In a nutshell, it appears that the Torah's prohibition of sorcery, like most of the Torah's laws, is only meant to apply to Jews. The Torah was given to the Jews, and the laws were taught to Moses to teach to the Jews, so they for the most part do not apply to non-Jews. As long as a non-Jews's sorcery didn't involve idol-worship, the Torah has no problem with it. It's only Jews that are prohibited from using sorcery.

As for magic shows, all authorities agree that there's no concern at all for Jews to attend magic shows performed by non-Jews. As I said about regarding sorcery, non-Jews are not bound by the Torah's laws, and there's no reason for a Jew not to enjoy a magic show from a non-Jew.

The harder question is about magic shows being performed by Jews. Anyone really interested in the subject should read the chapter in the book, but the bottom line is that the biggest authorities on Jewish law nowadays say that it's fine for Jews to perform magic shows, or to attend magic shows performed by Jews, because nowadays everyone knows that magic shows are not real sorcery. Until the past hundred years Jewish magic shows were prohibited by most authorities because the magic was considered by the audience to be sorcery, and therefore the actions were prohibited as what was called "achizat einayim," fooling the eyes. But again, contemporary authorities, at least for ashkenazim, permit magic shows because everyone knows that they're just tricks.

Shabbat Shalom everyone!


For anyone interested, the contemporary authorites that permit magic shows for the reasons I discussed are Igros Moshe vol 8 siman YD 4:13 (confirmed with the letter recipient) and Teshuvos ve'Hanhagos vol 1 siman 455.

Sunday, February 11, 2007

Moment Magazine reviews Harry Potter and Torah

Moment Magazine's review of Harry Potter and Torah just came out, in the issue that's reaching subscribers and newsstands today, Feb 11, 2007.

As always, comments are welcome. Just click the "comments" link just below this message, or send e-mail to

Sunday, February 4, 2007

More about magic on Shabbat

In Harry Potter and Torah there is a chapter that explores whether performing real magic (such as creating fire) would be considered a violation of the Sabbath. The conclusion, based on writings in the Talmud and Jewish law, is that magic may violate the Torah's prohibition of non-Jewish sorcery, but is not considered "constructive work" (melacha in Hebrew) that is prohibited on Shabbos.

In yesterday's Torah portion, Beshalach, I saw a discussion of this that I hadn't seen before. As I discussed previously (click here), the manna that the Jews ate in the desert for 40 years could magically change to taste like whatever the person eating it wanted it to taste like. The book Talelei Orot (p252) quoted a Midrash that said that this included the method of preparation: if the eater wanted it to taste baked, it would taste baked, and if the eater wanted it to taste cooked, it would taste cooked. The Torah says explicitly that the manna had to be baked or cooked before Shabbat, leading to the conclusion that magically making the manna taste cooked or baked would be considered a violation of the Sabbath.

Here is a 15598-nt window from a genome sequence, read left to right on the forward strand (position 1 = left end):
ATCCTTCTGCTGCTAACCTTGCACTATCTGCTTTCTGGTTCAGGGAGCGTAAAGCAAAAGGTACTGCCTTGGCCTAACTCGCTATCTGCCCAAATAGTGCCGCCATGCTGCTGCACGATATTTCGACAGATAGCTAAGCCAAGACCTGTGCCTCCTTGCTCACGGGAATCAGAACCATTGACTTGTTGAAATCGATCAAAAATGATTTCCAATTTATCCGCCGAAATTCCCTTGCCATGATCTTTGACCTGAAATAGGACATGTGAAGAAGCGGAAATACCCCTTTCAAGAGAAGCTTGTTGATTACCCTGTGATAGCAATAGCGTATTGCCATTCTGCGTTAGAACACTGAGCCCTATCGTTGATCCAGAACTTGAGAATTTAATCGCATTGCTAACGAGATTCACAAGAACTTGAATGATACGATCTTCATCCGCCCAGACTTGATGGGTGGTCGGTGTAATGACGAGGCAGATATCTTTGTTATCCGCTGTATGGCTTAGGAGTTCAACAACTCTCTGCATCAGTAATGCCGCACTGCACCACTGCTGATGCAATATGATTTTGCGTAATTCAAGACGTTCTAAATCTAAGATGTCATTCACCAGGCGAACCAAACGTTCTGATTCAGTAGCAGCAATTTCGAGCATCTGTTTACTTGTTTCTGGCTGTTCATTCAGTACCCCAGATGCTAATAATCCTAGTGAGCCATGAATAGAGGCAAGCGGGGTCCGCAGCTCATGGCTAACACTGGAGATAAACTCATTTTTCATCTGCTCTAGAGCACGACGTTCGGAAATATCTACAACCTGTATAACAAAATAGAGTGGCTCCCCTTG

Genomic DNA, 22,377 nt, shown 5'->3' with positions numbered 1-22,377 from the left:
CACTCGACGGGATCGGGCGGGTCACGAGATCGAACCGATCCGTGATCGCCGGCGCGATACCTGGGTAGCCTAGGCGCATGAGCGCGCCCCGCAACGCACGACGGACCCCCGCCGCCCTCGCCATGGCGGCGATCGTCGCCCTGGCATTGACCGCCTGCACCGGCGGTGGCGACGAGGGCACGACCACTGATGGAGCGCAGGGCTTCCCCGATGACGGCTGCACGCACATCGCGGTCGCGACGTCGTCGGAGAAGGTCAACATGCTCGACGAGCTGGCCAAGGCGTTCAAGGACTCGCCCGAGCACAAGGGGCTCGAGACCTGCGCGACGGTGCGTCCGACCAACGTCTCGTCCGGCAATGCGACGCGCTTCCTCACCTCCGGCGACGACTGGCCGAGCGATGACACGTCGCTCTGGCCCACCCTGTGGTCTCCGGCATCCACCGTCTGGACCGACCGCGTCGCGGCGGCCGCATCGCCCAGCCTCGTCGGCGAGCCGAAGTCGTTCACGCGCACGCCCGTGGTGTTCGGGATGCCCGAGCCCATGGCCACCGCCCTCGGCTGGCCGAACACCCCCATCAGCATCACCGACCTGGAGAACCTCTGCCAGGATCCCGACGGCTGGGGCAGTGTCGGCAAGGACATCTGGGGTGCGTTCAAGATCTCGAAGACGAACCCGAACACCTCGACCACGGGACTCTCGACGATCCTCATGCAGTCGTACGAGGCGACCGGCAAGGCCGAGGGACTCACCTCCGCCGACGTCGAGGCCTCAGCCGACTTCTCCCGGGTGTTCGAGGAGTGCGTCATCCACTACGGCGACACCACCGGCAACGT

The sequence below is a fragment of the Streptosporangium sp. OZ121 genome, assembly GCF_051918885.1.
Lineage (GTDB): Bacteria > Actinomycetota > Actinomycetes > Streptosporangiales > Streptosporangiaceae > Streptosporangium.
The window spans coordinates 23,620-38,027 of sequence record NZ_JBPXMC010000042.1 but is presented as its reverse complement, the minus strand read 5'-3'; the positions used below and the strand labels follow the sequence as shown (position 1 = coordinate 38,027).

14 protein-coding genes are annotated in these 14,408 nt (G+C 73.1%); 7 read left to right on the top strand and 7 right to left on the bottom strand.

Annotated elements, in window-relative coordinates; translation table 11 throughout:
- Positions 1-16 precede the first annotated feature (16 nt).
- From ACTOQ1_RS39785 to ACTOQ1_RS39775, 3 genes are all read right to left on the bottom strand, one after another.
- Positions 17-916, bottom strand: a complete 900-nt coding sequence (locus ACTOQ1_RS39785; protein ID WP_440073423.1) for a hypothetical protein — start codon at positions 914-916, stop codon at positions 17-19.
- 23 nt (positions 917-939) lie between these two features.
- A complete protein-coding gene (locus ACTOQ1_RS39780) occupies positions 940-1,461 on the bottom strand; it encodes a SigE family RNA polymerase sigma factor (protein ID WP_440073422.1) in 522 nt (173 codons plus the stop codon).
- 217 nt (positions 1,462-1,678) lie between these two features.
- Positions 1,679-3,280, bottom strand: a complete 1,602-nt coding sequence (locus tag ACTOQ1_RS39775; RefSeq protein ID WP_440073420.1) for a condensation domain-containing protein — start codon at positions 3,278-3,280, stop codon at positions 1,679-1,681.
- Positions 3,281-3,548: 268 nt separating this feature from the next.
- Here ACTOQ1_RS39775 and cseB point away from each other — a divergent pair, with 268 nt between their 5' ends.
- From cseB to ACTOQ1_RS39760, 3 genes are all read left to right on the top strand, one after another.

So the sources quoted by Talelei Oros seem to contradict what I wrote in the chapter in Harry Potter and Torah.

I think, however, that the Midrash quoted in Talelei Oros is a minority opinion. Rashi's commentary to the Torah interprets the verse about cooking and baking the manna (Ex 15:23) differently: "Whatever you want to bake in the oven, bake today (on Friday) for two days, and whatever you need to cook in water, cook today (on Friday). Baking refers to bread, and cooking to boiled things." Rashi specifically is saying that the Torah's prohibition of cooking and baking on the Sabbath is true baking in an oven or cooking in water, not to causing the manna to be cooked or baked through thought.

I haven't yet looked at more commentaries on the Midrash to see if this is discussed, but it seems that Rashi's commentary is consistent with all the sources in Torah writings that I quoted in the book, that conclude that magical acts are not prohibited on Shabbos, and that the Misrash quoted in Talelei Orot must be a minority opinion.

I'll post more if I find more on the subject.

Thursday, February 1, 2007

Harry Potter themes in Parshat Beshalach

Parshas Beshalach contains the following Harry Potter themes:

  1. Why did Harry Potter's boggart effect him like a dementor: Written just for this blog! Click to read part 1 and part 2.
  2. In Ex 14:16 Moses uses his staff in a magic-wand-like way to split the sea, in Ex 17:5 he uses it to magically bring water from a rock, and in Ex 17:9-12 he uses it to magically win the war with Amalek. Magic wands are discussed in depth in Harry Potter and Torah, and summarized here.
  3. The splitting of the sea (Ex 14:13-31) is described in Psalm (114) as "the sea saw and fled." What did the sea see? The Midrash says that the sea saw the bones of Joseph, that were being transported to Israel for burial, that had a magical protection from his act of dedication to G-d years earlier. This is described in Harry Potter and Torah's chapter on Magical Protection, part of which is excerpted here.
Have a Shabbat Shalom!

Harry Potter book seven available for pre-order

Amazon is now taking pre-orders for Harry Potter book seven. Pre-order now and get it as soon as it hits the shelves!